With a March 31 deadline set by the Legislature looming, the State Board of Education unanimously approved a voluntary high school ethnic studies curriculum Thursday after State Superintendent of Public Instruction Tony Thurmond and two of the state’s civil rights heroes — labor organizer Dolores Huerta and social justice activist Karen Korematsu — urged them to during a daylong hearing on Thursday.
So did former Assemblyman Luis Alejo, whose 2016 law mandating the creation of the curriculum set off a four-plus-year process that led to one major rewrite and three revised drafts that produced guidance, but not a mandate, on how to create an ethnic studies course and what to include in it.
“Adopting the model curriculum today that is balanced, focused and bold is an extraordinary test that may not please everyone, but facing our history is an uncomfortable endeavor and making landmark educational change is never easy,” said Alejo, who is now a Monterey County supervisor.
The murders this week in Atlanta and a rise in violence against Asian Americans, along with the shooting deaths by police that spurred the Black Lives Matter movement, added a sense of urgency in passing what will be the nation’s first ethnic studies curriculum.
As one of several hundred public commenters, given one minute of testimony, said succinctly, “More delay is more hurt.”
Alejo, Secretary of State Shirley Weber and Shanine Coats, the department of education administrator who shepherded the curriculum through multiple drafts, acknowledged that disagreements remain.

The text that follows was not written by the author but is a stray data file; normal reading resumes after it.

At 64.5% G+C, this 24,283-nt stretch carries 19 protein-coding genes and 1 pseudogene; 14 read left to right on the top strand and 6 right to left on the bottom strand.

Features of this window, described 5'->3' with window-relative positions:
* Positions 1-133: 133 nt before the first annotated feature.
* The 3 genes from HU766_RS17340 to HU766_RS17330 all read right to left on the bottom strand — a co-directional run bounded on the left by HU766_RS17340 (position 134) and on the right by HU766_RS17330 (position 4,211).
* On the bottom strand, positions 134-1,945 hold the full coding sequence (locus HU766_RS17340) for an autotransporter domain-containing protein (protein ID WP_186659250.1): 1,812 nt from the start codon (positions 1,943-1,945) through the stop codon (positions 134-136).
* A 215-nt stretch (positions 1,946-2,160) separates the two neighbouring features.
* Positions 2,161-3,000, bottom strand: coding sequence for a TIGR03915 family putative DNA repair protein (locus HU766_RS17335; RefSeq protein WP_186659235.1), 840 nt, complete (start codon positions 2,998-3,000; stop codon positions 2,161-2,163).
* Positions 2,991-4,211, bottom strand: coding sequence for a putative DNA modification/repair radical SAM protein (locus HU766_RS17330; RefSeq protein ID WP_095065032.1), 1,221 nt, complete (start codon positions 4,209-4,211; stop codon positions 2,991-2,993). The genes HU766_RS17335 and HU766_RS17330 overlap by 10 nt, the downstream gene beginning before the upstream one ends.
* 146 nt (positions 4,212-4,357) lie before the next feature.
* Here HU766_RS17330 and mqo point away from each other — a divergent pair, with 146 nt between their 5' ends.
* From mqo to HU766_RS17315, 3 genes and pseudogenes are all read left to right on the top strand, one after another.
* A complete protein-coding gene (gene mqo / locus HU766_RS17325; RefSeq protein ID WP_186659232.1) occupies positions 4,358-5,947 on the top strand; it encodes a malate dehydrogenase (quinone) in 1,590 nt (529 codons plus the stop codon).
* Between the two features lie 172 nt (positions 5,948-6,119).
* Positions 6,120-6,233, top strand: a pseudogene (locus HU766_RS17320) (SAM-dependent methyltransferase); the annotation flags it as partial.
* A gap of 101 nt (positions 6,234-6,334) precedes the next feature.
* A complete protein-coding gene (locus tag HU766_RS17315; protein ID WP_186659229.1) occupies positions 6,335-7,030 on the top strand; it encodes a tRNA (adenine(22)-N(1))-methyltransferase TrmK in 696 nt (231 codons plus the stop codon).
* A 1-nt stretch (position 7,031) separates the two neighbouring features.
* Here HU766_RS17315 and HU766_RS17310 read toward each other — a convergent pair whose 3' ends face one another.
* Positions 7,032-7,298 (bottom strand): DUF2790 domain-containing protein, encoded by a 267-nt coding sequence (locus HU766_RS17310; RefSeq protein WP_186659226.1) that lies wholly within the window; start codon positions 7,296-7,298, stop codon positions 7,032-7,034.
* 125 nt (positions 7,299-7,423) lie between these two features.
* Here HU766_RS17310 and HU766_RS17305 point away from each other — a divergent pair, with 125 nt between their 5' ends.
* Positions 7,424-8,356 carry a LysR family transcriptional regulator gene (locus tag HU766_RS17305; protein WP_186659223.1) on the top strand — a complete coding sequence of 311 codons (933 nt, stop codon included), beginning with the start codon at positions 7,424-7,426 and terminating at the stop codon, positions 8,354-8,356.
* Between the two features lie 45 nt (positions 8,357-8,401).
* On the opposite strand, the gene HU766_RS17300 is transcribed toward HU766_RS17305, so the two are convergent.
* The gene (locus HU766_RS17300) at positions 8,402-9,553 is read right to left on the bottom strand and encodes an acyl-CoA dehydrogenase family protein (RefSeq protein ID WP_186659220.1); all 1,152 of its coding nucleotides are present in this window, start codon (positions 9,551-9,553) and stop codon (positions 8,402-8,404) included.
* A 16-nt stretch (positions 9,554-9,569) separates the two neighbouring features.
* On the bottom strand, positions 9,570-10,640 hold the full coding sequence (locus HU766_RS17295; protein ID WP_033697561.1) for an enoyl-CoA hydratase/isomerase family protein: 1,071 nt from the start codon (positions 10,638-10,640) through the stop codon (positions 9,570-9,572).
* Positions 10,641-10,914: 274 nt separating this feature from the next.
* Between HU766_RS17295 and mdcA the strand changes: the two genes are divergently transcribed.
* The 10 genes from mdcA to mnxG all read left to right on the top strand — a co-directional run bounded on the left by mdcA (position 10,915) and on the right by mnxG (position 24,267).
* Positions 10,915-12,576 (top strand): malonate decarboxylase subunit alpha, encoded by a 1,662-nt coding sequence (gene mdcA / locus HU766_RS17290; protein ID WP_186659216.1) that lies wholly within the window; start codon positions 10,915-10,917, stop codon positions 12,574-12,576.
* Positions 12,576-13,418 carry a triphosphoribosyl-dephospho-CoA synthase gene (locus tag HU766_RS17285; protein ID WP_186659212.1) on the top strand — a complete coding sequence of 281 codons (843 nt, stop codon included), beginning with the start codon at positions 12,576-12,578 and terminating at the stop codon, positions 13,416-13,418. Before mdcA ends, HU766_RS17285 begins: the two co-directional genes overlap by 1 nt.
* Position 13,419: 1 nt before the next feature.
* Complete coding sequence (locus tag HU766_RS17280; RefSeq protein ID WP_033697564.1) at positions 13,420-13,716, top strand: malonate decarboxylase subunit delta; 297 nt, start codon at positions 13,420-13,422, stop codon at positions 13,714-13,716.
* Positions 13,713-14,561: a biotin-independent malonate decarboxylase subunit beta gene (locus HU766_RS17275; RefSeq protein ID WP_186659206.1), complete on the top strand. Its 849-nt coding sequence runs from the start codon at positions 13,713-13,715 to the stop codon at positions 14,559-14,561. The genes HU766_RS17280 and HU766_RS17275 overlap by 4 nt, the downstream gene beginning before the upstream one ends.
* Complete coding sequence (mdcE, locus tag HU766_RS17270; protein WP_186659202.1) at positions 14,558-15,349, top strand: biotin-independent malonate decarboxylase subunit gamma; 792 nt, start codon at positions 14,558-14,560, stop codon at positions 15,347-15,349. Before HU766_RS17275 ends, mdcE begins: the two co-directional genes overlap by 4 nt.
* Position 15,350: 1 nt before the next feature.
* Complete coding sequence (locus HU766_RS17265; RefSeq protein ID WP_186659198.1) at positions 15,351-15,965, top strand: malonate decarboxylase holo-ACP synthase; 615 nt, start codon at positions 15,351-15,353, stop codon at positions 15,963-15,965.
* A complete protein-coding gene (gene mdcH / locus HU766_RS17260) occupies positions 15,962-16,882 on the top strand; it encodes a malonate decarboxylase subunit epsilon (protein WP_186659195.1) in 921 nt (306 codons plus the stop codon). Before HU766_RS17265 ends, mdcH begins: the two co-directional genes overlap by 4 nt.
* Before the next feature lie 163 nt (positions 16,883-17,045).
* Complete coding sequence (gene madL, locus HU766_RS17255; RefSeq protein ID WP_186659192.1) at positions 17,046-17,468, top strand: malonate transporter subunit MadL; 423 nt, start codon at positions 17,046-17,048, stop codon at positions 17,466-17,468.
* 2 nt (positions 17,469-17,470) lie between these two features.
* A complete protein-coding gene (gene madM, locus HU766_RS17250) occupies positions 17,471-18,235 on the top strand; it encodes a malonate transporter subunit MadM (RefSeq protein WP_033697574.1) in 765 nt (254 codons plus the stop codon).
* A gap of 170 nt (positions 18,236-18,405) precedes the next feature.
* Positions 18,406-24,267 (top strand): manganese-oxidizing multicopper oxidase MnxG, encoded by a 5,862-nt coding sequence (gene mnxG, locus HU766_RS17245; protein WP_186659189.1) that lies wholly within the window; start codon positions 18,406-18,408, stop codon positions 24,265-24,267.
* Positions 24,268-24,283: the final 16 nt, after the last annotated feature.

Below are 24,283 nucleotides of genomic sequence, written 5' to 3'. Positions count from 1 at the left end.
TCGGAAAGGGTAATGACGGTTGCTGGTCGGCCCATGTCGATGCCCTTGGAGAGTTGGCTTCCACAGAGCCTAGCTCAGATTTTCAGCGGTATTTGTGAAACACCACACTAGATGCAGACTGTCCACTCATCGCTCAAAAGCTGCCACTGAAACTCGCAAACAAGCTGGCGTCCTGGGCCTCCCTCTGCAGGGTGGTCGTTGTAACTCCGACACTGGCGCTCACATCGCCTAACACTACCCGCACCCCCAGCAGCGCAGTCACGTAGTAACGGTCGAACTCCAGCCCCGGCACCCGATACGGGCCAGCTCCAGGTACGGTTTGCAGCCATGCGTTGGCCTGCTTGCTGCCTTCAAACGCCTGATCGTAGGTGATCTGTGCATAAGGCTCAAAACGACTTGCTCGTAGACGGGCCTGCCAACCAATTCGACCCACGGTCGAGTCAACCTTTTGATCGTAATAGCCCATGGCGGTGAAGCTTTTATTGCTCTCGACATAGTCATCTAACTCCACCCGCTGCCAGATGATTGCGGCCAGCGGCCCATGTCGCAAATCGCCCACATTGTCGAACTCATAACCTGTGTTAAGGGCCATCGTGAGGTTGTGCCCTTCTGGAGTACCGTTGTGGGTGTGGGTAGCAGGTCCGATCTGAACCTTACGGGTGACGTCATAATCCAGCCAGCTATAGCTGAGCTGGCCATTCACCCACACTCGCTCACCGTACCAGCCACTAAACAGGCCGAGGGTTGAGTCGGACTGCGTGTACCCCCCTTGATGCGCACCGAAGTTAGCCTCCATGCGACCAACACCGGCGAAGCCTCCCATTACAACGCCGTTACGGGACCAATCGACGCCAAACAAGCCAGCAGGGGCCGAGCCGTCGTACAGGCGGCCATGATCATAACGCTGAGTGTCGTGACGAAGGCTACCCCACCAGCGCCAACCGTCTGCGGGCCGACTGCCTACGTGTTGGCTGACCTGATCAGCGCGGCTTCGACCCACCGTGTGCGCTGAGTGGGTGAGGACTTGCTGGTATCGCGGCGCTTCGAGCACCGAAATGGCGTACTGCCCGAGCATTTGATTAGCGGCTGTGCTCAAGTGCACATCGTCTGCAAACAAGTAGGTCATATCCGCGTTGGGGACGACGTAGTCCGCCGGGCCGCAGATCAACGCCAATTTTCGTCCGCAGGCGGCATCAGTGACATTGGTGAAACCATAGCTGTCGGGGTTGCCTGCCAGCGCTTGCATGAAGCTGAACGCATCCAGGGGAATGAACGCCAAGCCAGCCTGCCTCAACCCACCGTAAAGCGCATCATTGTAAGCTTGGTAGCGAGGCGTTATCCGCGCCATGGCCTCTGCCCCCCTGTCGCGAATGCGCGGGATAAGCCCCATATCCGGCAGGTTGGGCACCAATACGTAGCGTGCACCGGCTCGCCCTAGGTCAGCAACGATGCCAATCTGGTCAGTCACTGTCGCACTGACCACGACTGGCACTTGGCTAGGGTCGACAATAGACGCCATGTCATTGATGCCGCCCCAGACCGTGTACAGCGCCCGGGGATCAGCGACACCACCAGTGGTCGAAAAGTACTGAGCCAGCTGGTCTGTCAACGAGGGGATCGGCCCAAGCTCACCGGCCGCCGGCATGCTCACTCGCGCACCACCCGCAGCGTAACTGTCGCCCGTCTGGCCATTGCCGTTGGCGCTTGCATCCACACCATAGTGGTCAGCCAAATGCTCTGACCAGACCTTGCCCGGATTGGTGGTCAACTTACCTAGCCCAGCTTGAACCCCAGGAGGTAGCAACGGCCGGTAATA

But warning that the “perfect should not be the enemy of the good,” Weber said the state board should not “dillydally” and follow calls for rejecting the latest draft and trying yet another time, “because we have done the work. You have done the work. You have basically developed a strong curriculum, and it is time for California to move forward with this curriculum on behalf of our school students.”
Local school districts hold the keys
Moving forward in this case means passing the baton to local districts, who will have the choice of picking and choosing from among the dozens of lesson plans or creating a different mix — tailoring an ethnic studies course based on their distinct student demographics and what they’re hearing from the public.
State board member Cynthia Glover Woods, a liaison to the Instructional Quality Commission, an advisory group to the board that helped draft the model curriculum, said that the document is intended to “help districts strengthen existing courses or develop their own.”
She and others characterized the model curriculum as “the first step in the conversation.”